If you’re looking to make the switch from digital to microfilm, the microfilm scanning process does not have to be hard. It is easier today than it ever was. The microfilm scanning process can be confusing, and there are a few simple questions and answers for you to follow. Converting from digital to microfilm for your documents can save you plenty of time and convenience. Here’s a step by step guide to assist you in your microfilm scanning conversion process.
Why Convert My Digital Images to Microfilm?
The easiest answer to this question is that you can convert digital images for microfilm scanning to create an analog backup for your digital files. A lot of digital media on the market is subject to damage from viruses, aging, or even total and partial obsolescence. DVD’s and CD’s can be tricky to read today, due to the massive failure rate of media and their reading devices.
When Is It Necessary for Microfilm Scanning?
We think you should consider converting your documents to microfilm when they are of the utmost importance. Microfilm is an excellent backup solution compared to any form of digital media because it can withstand the test of time much better. Microfilm scanning is essentially an insurance policy when every other storage solution has failed. Reading technology is readily available and quick to find. In today’s day and age, when you have digital access to your documents, microfilm scanning can be used as an alternative option to backup crucial data.
Should You Make the Switch to Microfilm?
This might sound a bit confusing, but you shouldn’t switch from digital to microfilm or the other way around. Instead, you should use these solutions together to optimize your storage. Use digital for your daily tasks, where you need quick and easy access to your digital files. Digital media still has the quickest access speed and increased retrieval efficiency. However, you should always consider microfilm scanning to backup your data for long periods. You can even use digital files to create your microfilm copies as well.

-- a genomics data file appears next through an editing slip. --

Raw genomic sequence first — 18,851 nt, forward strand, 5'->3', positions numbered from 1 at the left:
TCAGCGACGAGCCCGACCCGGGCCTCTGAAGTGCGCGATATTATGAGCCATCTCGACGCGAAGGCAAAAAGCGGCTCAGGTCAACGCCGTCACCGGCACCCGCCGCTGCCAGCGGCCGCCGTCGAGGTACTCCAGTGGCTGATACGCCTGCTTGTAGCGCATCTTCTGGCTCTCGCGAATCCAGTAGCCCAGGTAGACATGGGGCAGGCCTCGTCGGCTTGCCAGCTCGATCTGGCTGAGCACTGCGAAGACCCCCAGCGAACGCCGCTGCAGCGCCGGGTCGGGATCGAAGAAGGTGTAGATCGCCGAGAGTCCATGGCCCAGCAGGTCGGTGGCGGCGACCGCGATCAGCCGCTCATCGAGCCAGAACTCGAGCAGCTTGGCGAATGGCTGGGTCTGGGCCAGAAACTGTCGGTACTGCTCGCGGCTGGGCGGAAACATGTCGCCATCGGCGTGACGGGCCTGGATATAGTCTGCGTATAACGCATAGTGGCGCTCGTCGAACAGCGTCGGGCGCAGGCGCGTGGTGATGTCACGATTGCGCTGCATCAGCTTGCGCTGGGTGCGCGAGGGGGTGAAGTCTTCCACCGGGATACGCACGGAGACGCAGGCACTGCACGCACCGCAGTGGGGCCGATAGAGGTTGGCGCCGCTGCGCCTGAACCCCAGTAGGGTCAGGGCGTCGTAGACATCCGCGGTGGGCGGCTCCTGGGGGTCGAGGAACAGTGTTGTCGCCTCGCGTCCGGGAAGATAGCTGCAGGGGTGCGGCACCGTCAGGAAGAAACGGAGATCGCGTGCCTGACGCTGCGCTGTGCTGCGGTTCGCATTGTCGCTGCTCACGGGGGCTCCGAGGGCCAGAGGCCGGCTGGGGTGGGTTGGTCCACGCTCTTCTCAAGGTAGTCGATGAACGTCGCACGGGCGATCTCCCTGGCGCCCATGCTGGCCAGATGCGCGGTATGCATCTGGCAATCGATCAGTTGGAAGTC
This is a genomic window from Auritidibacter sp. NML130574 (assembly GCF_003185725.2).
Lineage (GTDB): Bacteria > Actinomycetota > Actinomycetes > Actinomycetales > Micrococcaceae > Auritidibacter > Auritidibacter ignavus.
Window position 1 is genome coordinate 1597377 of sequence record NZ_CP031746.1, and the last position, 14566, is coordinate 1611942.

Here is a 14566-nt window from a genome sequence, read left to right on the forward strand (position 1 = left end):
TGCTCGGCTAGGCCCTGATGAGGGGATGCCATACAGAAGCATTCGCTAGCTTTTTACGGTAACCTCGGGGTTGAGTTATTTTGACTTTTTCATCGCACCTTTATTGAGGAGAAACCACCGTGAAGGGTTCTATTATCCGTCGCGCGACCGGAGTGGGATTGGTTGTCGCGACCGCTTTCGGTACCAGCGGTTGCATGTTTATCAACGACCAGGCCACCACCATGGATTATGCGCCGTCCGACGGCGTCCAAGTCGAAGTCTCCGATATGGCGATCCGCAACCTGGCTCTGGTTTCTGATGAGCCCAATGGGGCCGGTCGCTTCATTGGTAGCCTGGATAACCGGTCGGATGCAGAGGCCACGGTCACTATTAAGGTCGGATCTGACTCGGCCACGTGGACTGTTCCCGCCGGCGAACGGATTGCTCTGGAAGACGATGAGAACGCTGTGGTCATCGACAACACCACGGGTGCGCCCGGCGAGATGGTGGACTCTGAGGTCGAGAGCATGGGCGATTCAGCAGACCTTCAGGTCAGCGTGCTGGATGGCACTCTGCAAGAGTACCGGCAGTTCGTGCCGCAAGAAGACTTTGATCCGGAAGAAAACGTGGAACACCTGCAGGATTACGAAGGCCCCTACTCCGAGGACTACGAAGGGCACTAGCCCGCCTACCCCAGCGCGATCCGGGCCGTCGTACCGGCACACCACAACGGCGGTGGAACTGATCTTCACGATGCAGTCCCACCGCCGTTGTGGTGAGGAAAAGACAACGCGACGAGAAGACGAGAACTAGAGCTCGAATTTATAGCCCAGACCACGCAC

If you’ve decided you wish to use a microfilm scanning service, then you must know about the types of hardware. There are two types of microfilm writers:
- Microfiche Writers – which creates microfiche from the digital files you supply. These cards are usually 105m by 148mm and hold a matrix of reduced in size images.
- Roll Film Microfilm Writer – this writes digital files to 16mm or 35mm roll film media. Some of the equipment works with standard halide microfilm rolls, but other equipment might need specific microfilm.
Have Questions? Micro Records is Here to Help
If you have more questions about document management software, Micro Records is here to help you with all of your needs. We can help your business to transition to a paperless way of life with outstanding e-forms and technology. For more information about how we can help you implement your new document management software, visit us online or give us a call at 877-410-SCAN. For more tips, tricks, and to see what we have been working on, be sure to follow us on Facebook, Twitter, LinkedIn, and YouTube.